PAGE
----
Mmm, that all sounded delicious! So you`ve read the menu and made a decision. Now you’d like to order … but  how? Kein Problem! Let’s talk about that this in Ultimate German Language Learner’s Guide to Ordering Food in a Restaurant Part two.


Der Apfelkuchen – Apple cake

Der Apfelsaft – Apple juice

Der Apfelstrudel – Apple strudel

Der Backfisch mit Kartoffelsalat – Fried fish with potato salad

Der bayerische Wurstsalat – Bavarian sausage salad

Das Bier – Beer

Bitte sehr. – Please

Die Currywurst mit Pommes – Fried pork sausage with ketchup and curry powder and French fries

Danke. – Thanks

Die Donauwelle – Traditional sheet cake with layers of plain and chocolate cake and sour cherries

Essen – to eat

Die Forelle mit Salzkartoffeln – Trout with boiled potatoes

Die Frikadelle – Pan fried meatball

Der gemischte Salat – Mixed salad

Der griechische Salat – Greek salad

Der Gurkensalat – Cucumber salad

Haben Sie eine Reservierung – Do you have a reservation?

Haben Sie reserviert? – Did you reserve?

Das Hauptgericht – Main dish

Die Hauptspeise – Main dish

Die Hühnersuppe – Chicken soup

Der Hunger – Hunger

Ich habe Hunger – I am hungry

Ich habe Durst – I am thirsty

Die Kartoffel – Potato

Der Kartoffelpuffer – Potato pancake

Die Kartoffelsuppe – potato soup

Der Käse – Cheese

Der Käsekuchen mit Sahne – Cheese cake with cream

Die Käsespätzle – Cheese noddles (kind of soft egg noodles)

Kein Problem. – No problem

Der Krautsalat – Cabbage salad

Die Kürbissuppe – Pumpkin soup (sometimes with “Ingwer“ = “Ginger“)

Die Leberknödelsuppe (mostly in South Germany) – Liver dumpling soup

Die Maultaschen – Similar to Italian ravioli but typically larger in size

Das Mineralwasser – Sparkling mineral water

Die Nachspeise – Dessert

Nein – No

Nein, ich habe keine Reservierung. – No, I don’t have a reservation.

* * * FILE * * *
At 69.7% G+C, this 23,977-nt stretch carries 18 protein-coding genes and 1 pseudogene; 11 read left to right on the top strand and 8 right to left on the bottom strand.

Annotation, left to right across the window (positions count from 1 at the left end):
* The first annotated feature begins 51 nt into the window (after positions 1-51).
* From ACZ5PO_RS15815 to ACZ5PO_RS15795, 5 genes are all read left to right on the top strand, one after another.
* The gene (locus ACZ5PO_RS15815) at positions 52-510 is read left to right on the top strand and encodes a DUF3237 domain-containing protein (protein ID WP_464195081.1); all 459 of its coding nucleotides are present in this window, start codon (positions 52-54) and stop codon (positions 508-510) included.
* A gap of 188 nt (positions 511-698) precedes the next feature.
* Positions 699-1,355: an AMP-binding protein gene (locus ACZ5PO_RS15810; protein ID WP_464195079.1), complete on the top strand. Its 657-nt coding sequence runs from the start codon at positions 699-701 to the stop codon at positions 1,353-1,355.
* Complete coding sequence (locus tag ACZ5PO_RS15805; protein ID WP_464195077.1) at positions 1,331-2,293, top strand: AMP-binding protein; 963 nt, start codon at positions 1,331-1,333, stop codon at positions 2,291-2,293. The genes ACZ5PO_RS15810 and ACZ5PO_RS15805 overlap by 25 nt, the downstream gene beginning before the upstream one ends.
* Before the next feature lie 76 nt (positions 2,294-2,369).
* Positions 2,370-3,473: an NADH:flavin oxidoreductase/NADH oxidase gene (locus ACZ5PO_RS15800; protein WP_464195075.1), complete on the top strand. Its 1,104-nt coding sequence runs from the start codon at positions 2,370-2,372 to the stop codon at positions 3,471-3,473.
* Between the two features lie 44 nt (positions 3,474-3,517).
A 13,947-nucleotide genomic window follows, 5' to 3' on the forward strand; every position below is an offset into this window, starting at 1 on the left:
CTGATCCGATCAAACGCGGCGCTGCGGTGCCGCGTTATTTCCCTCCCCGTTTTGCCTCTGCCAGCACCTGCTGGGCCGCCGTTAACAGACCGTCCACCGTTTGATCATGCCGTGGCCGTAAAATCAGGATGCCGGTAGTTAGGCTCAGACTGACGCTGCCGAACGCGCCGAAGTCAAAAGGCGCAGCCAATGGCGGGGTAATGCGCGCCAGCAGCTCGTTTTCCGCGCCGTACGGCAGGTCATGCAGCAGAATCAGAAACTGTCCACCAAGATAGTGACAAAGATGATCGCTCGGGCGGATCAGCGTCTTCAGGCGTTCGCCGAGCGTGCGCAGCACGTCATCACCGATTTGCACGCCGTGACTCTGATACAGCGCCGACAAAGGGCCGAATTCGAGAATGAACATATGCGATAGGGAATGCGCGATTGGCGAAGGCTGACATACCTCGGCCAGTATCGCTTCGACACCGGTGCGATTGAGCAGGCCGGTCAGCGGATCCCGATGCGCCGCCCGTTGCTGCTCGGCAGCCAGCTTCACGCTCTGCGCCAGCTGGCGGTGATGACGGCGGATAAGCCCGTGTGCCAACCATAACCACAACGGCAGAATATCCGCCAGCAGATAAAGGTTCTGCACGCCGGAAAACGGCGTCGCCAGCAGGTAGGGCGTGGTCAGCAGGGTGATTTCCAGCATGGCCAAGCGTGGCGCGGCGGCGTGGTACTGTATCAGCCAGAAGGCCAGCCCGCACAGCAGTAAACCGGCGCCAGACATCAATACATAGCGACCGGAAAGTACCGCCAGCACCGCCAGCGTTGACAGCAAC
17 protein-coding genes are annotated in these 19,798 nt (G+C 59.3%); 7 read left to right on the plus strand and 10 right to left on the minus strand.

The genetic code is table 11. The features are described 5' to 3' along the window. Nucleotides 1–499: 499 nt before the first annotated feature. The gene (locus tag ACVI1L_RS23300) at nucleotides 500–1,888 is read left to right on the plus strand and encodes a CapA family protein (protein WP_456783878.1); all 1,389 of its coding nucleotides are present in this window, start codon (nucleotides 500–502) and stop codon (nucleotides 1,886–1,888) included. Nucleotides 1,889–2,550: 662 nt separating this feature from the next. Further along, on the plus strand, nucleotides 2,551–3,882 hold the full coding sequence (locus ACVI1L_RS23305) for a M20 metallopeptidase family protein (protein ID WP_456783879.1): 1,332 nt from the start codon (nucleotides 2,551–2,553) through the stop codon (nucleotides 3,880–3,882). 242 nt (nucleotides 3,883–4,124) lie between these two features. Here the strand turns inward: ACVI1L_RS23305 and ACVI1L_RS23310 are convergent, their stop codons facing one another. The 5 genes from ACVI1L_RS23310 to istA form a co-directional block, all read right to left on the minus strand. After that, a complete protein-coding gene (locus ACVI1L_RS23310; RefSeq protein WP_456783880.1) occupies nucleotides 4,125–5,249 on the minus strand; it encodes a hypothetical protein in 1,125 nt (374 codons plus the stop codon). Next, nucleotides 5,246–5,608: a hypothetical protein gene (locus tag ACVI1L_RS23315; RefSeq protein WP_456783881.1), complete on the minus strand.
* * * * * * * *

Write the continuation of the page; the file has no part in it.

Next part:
Der Obatzda – Bavarian cheese delicacy with camembert, butter and paprika

Die Pfifferlingcremesuppe – Chanterelle mushroom soup

Reservieren – to reserve

Die Reservierung – Reservation

Die Rinderroulade mit Kartoffeln – Beef roulade with potatoes

Die rote Grütze – red fruit pudding (literally “red groats“)

Der Rucolasalat mit Hühnchenbruststreifen – Rucola salad with chicken breast strips

Die Schwarzwälder Kirschtorte – Black forest cake

Der Schweinebraten mit Knödel – Roast pork with dumplings (German/Austrian variety)

Der Sekt – Sparkling wine

Die Spargelcremesuppe – Asparagus soup

Die Speisekarte – Menu

Die Speisekarte bitte. – The menu please.

Die Spezi – German soft drink mixing cola with orange soda

Das stille Wasser – Still water

Die Suppe – Soup

Die Thüringer Rostbratwurst – Type of German sausage mostly pan fried or roasted

Der Tomatensalat – Tomato salad

Die Tomatensuppe – tomato soup

Trinken – to drink

Vielen Dank. – Thanks a lot.

Der Wackelpudding – Wobble pudding

Der Wein – Wine

Das Wiener Schnitzel mit Bratkartoffeln – Wiener Schnitzel with fried potatoes

Die Wiener Wurst – Thin parboiled type of German sausage

Das Zanderfilet mit Kartoffeln – Pike-perched fillet with potatoes